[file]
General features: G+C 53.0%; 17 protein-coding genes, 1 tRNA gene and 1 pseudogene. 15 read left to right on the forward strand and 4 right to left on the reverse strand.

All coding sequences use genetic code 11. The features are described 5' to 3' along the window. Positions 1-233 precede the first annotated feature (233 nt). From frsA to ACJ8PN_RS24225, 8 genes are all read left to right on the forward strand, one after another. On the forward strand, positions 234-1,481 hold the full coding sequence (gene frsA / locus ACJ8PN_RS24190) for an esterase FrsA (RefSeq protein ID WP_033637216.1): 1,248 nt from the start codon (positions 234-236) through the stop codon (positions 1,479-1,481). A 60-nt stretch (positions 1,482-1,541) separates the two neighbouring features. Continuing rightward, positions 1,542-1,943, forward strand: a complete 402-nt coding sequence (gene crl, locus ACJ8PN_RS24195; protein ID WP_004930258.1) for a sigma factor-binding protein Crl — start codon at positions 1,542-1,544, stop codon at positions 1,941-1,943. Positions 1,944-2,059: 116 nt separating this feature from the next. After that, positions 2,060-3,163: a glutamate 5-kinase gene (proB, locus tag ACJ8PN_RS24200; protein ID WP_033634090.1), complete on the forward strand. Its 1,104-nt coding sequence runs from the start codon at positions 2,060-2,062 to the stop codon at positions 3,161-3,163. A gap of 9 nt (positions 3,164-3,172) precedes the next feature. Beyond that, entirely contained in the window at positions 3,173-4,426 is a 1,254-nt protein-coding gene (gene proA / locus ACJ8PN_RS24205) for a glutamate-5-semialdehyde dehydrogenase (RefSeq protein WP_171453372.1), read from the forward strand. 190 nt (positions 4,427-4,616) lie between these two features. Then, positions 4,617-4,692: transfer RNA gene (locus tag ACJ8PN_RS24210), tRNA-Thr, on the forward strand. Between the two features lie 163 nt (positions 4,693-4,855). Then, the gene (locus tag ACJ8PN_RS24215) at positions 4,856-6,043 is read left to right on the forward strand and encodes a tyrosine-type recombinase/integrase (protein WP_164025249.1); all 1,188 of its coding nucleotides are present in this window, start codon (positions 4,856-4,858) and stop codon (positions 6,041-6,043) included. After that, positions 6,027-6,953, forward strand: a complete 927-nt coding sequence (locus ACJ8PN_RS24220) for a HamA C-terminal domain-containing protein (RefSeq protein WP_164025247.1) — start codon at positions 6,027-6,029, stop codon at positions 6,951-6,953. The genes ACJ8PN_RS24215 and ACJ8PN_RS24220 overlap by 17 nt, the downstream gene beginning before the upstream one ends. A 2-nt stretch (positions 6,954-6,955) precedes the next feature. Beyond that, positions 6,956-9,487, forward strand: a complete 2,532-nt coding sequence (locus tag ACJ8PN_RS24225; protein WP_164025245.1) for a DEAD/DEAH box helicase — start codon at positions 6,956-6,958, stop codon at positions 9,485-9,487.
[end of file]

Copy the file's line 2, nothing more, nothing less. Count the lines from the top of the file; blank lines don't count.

All coding sequences use genetic code 11. The features are described 5' to 3' along the window. Positions 1-233 precede the first annotated feature (233 nt). From frsA to ACJ8PN_RS24225, 8 genes are all read left to right on the forward strand, one after another. On the forward strand, positions 234-1,481 hold the full coding sequence (gene frsA / locus ACJ8PN_RS24190) for an esterase FrsA (RefSeq protein ID WP_033637216.1): 1,248 nt from the start codon (positions 234-236) through the stop codon (positions 1,479-1,481). A 60-nt stretch (positions 1,482-1,541) separates the two neighbouring features. Continuing rightward, positions 1,542-1,943, forward strand: a complete 402-nt coding sequence (gene crl, locus ACJ8PN_RS24195; protein ID WP_004930258.1) for a sigma factor-binding protein Crl — start codon at positions 1,542-1,544, stop codon at positions 1,941-1,943. Positions 1,944-2,059: 116 nt separating this feature from the next. After that, positions 2,060-3,163: a glutamate 5-kinase gene (proB, locus tag ACJ8PN_RS24200; protein ID WP_033634090.1), complete on the forward strand. Its 1,104-nt coding sequence runs from the start codon at positions 2,060-2,062 to the stop codon at positions 3,161-3,163. A gap of 9 nt (positions 3,164-3,172) precedes the next feature. Beyond that, entirely contained in the window at positions 3,173-4,426 is a 1,254-nt protein-coding gene (gene proA / locus ACJ8PN_RS24205) for a glutamate-5-semialdehyde dehydrogenase (RefSeq protein WP_171453372.1), read from the forward strand. 190 nt (positions 4,427-4,616) lie between these two features. Then, positions 4,617-4,692: transfer RNA gene (locus tag ACJ8PN_RS24210), tRNA-Thr, on the forward strand. Between the two features lie 163 nt (positions 4,693-4,855). Then, the gene (locus tag ACJ8PN_RS24215) at positions 4,856-6,043 is read left to right on the forward strand and encodes a tyrosine-type recombinase/integrase (protein WP_164025249.1); all 1,188 of its coding nucleotides are present in this window, start codon (positions 4,856-4,858) and stop codon (positions 6,041-6,043) included. After that, positions 6,027-6,953, forward strand: a complete 927-nt coding sequence (locus ACJ8PN_RS24220) for a HamA C-terminal domain-containing protein (RefSeq protein WP_164025247.1) — start codon at positions 6,027-6,029, stop codon at positions 6,951-6,953. The genes ACJ8PN_RS24215 and ACJ8PN_RS24220 overlap by 17 nt, the downstream gene beginning before the upstream one ends. A 2-nt stretch (positions 6,954-6,955) precedes the next feature. Beyond that, positions 6,956-9,487, forward strand: a complete 2,532-nt coding sequence (locus tag ACJ8PN_RS24225; protein WP_164025245.1) for a DEAD/DEAH box helicase — start codon at positions 6,956-6,958, stop codon at positions 9,485-9,487.